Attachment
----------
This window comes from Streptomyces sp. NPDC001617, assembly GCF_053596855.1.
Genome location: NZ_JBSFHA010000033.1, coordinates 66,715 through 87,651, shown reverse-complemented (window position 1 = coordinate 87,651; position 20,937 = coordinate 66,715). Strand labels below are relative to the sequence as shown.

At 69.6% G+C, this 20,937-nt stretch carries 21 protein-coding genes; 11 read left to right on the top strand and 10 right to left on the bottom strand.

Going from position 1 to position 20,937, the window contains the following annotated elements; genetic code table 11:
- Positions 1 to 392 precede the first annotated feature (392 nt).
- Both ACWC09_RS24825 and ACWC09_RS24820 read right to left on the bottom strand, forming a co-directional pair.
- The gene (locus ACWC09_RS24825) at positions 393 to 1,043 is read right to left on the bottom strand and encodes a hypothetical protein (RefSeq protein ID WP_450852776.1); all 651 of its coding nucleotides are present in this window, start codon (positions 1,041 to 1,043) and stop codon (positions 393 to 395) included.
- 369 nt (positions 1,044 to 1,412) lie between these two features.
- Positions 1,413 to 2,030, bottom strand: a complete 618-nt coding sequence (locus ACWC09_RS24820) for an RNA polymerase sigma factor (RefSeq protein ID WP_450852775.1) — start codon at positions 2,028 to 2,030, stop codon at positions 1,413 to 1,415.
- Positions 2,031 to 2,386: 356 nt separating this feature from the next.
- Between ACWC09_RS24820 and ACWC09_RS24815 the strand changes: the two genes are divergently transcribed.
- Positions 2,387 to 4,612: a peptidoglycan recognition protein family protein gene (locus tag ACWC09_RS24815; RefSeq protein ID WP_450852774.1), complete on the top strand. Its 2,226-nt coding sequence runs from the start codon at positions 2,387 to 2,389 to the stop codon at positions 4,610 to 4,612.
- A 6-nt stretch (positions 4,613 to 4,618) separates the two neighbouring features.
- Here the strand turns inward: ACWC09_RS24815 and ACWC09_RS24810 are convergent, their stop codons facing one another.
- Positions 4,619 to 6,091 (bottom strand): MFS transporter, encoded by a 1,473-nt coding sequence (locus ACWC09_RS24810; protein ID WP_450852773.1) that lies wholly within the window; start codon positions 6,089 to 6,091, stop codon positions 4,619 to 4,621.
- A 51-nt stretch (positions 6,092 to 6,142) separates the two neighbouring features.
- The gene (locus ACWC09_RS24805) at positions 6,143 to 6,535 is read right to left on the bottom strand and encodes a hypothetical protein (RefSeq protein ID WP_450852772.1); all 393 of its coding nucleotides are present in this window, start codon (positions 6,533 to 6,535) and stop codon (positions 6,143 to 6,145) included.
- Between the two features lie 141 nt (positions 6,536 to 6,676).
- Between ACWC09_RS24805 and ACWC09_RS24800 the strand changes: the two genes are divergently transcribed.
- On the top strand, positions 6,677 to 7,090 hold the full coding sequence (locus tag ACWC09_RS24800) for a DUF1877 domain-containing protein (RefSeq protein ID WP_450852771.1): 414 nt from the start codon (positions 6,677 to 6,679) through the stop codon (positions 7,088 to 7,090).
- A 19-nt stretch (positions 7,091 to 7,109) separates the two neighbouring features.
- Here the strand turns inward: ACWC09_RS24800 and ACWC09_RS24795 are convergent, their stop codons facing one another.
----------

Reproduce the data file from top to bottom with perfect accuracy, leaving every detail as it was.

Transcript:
This window comes from Streptomyces sp. NPDC001617, assembly GCF_053596855.1.
Genome location: NZ_JBSFHA010000033.1, coordinates 66,715 through 87,651, shown reverse-complemented (window position 1 = coordinate 87,651; position 20,937 = coordinate 66,715). Strand labels below are relative to the sequence as shown.

At 69.6% G+C, this 20,937-nt stretch carries 21 protein-coding genes; 11 read left to right on the top strand and 10 right to left on the bottom strand.

Going from position 1 to position 20,937, the window contains the following annotated elements; genetic code table 11:
- Positions 1 to 392 precede the first annotated feature (392 nt).
- Both ACWC09_RS24825 and ACWC09_RS24820 read right to left on the bottom strand, forming a co-directional pair.
- The gene (locus ACWC09_RS24825) at positions 393 to 1,043 is read right to left on the bottom strand and encodes a hypothetical protein (RefSeq protein ID WP_450852776.1); all 651 of its coding nucleotides are present in this window, start codon (positions 1,041 to 1,043) and stop codon (positions 393 to 395) included.
- 369 nt (positions 1,044 to 1,412) lie between these two features.
- Positions 1,413 to 2,030, bottom strand: a complete 618-nt coding sequence (locus ACWC09_RS24820) for an RNA polymerase sigma factor (RefSeq protein ID WP_450852775.1) — start codon at positions 2,028 to 2,030, stop codon at positions 1,413 to 1,415.
- Positions 2,031 to 2,386: 356 nt separating this feature from the next.
- Between ACWC09_RS24820 and ACWC09_RS24815 the strand changes: the two genes are divergently transcribed.
- Positions 2,387 to 4,612: a peptidoglycan recognition protein family protein gene (locus tag ACWC09_RS24815; RefSeq protein ID WP_450852774.1), complete on the top strand. Its 2,226-nt coding sequence runs from the start codon at positions 2,387 to 2,389 to the stop codon at positions 4,610 to 4,612.
- A 6-nt stretch (positions 4,613 to 4,618) separates the two neighbouring features.
- Here the strand turns inward: ACWC09_RS24815 and ACWC09_RS24810 are convergent, their stop codons facing one another.
- Positions 4,619 to 6,091 (bottom strand): MFS transporter, encoded by a 1,473-nt coding sequence (locus ACWC09_RS24810; protein ID WP_450852773.1) that lies wholly within the window; start codon positions 6,089 to 6,091, stop codon positions 4,619 to 4,621.
- A 51-nt stretch (positions 6,092 to 6,142) separates the two neighbouring features.
- The gene (locus ACWC09_RS24805) at positions 6,143 to 6,535 is read right to left on the bottom strand and encodes a hypothetical protein (RefSeq protein ID WP_450852772.1); all 393 of its coding nucleotides are present in this window, start codon (positions 6,533 to 6,535) and stop codon (positions 6,143 to 6,145) included.
- Between the two features lie 141 nt (positions 6,536 to 6,676).
- Between ACWC09_RS24805 and ACWC09_RS24800 the strand changes: the two genes are divergently transcribed.
- On the top strand, positions 6,677 to 7,090 hold the full coding sequence (locus tag ACWC09_RS24800) for a DUF1877 domain-containing protein (RefSeq protein ID WP_450852771.1): 414 nt from the start codon (positions 6,677 to 6,679) through the stop codon (positions 7,088 to 7,090).
- A 19-nt stretch (positions 7,091 to 7,109) separates the two neighbouring features.
- Here the strand turns inward: ACWC09_RS24800 and ACWC09_RS24795 are convergent, their stop codons facing one another.